What do we mean by Persistent dumping?
Persistent dumping is the most permanent form of cross-border dumping. And this strategy lasts for a long term, maybe a number of months or even years. This is a sort of unfair trade practice and involves selling goods at a very low price in the foreign region and at a higher price in the domestic region. The sole purpose of such a form of dumping is to create a presence and a substantial market share gradually in foreign markets. Low prices enable the company to enter new markets, establish its products in those markets, and fight and beat the competition by means of creating a price war. And finally, it became a monopoly power in the region.
Pre-requisite for Persistent Dumping
Before we move ahead, let us understand that for the success of the Persistent Dumping Strategy, there are two key requirements. And these are:
- What do we mean by Persistent dumping?
- Pre-requisite for Persistent Dumping
- What are the merits of Persistent Dumping?
- What are the limitations of Persistent Dumping?
Constant Demand of the Product
The products that are being dumped shall have a constant demand for the success of persistent dumping. Temporary demand for a product will create a short-term phenomenon. And that will go against the basic principle of persistent dumping that says that it is long-term in nature.
Price-Elasticity of the Product
Moreover, the demand for those products being dumped should be price-elastic in nature. In other words, the demand for the product should have a strong positive relationship with the price. Thereby the demand will increase with a fall in price. For the success of persistent dumping, this condition is very vital. The company can lower its prices in a foreign country to sell more and gain a larger market share.
How Pricing is Decided
The companies adopting the persistent form of dumping strategy generally follow the marginal cost pricing principle. In other words, the incumbent company has the leeway to reduce the price up to the level of marginal costing. And this is without incurring any loss on such dumping transactions. It means that they charge only what they actually incur for producing one extra unit of that product in the foreign region. This price does not cover any of its fixed costs. It only takes care of the marginal costs- the cost of the direct material and direct labor involved in production activities.
Also Read: Sporadic Dumping
Of course, considering various other factors and to early capture the market, the companies may decide to lower the prices even below the marginal cost of the product. And thus, they may be willing to incur losses on the operations in the short term. And this is intends to get a substantial foothold in the foreign market. It means that they charge only what they actually incur for producing one extra unit of that product in the foreign region. This price does not cover any of its fixed costs. It only takes care of the marginal costs- the cost of the direct material and direct labor involved in production activities.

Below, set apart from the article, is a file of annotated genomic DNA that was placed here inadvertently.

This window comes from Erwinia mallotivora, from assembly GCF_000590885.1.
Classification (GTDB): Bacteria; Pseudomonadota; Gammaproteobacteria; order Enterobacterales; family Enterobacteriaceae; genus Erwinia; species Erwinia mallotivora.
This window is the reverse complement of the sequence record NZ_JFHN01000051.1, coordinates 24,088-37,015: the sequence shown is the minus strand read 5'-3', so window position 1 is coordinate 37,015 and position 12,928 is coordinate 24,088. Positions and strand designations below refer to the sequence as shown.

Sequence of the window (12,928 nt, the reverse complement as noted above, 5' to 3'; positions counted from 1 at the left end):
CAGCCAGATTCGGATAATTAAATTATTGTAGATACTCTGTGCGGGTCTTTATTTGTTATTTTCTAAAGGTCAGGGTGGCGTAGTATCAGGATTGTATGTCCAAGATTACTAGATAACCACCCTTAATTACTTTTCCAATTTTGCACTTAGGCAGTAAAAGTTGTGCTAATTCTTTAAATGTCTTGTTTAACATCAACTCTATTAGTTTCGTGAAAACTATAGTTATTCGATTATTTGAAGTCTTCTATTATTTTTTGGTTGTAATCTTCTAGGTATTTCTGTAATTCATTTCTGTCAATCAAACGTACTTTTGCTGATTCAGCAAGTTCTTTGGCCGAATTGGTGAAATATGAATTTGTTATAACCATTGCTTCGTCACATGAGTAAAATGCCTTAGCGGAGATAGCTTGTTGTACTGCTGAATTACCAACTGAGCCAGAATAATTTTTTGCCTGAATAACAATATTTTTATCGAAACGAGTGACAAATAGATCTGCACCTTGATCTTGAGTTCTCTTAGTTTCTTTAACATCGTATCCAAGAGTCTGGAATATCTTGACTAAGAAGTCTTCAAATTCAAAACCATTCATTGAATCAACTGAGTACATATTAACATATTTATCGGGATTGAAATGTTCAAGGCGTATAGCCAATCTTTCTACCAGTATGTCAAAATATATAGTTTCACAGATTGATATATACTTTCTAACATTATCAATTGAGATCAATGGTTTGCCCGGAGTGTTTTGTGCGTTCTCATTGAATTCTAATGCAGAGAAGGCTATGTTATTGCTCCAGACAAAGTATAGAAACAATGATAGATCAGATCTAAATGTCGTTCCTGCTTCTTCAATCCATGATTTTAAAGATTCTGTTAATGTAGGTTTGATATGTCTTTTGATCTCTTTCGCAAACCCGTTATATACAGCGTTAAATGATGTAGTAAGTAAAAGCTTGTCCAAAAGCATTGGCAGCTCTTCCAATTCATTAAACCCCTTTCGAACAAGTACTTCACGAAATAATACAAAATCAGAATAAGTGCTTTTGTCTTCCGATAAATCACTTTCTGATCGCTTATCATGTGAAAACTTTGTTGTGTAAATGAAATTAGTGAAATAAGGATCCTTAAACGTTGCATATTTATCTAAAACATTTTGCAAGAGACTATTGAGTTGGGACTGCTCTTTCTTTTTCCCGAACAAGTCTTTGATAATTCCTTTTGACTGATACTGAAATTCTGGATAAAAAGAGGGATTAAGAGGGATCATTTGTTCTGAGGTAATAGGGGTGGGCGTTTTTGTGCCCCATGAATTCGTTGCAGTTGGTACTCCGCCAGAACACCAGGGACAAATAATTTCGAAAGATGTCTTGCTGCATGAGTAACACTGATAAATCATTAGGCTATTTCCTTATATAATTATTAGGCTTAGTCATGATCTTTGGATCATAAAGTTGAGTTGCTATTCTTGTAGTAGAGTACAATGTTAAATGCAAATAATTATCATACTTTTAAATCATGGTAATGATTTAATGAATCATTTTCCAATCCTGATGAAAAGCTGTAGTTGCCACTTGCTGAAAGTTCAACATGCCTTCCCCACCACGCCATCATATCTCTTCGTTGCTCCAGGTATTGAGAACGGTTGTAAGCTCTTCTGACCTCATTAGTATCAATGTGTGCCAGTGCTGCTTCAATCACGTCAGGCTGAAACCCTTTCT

What are the merits of Persistent Dumping?
There are a number of advantages of persistent dumping. Some of them are:
Persistent dumping can be very beneficial for the consumers of foreign countries. They are able to get products at rock-bottom prices because the dumping company usually sells these products at their marginal cost. It may even sell the products at a loss for some time in order to capture the market. This also forces the local players and competitors to reduce the prices to sustain and retain their market share. In the absence of persistent dumping, the domestic companies would never sell those products at that price point. Hence, this dumping and lowering of prices by all lead to a lot of savings for the consumers of that region.
Healthy competition and innovation
Many times, persistent dumping leads to the growth of healthy competition and innovation in the region. Because of its long-term nature, the local competitors get time to make strategies to fight the foreign competition. They can invest in research and development, innovate and create new and better products at a lower cost. This creates a win-win situation for the local producers as well as the consumers.
Specialization and economies of scale
Persistent dumping can lead to the specialization of companies in a particular product or product line which they dump—increased specialization results in better quality products. Companies are able to reap the benefits of economies of scale and scope — large-scale production results in a lower cost of production. Companies are able to implement new technology due to their high scale of production. That further leads to a reduction in cost. All these factors help the company to strengthen its position in both the domestic and foreign markets with better quality of products at much lower prices than the competition.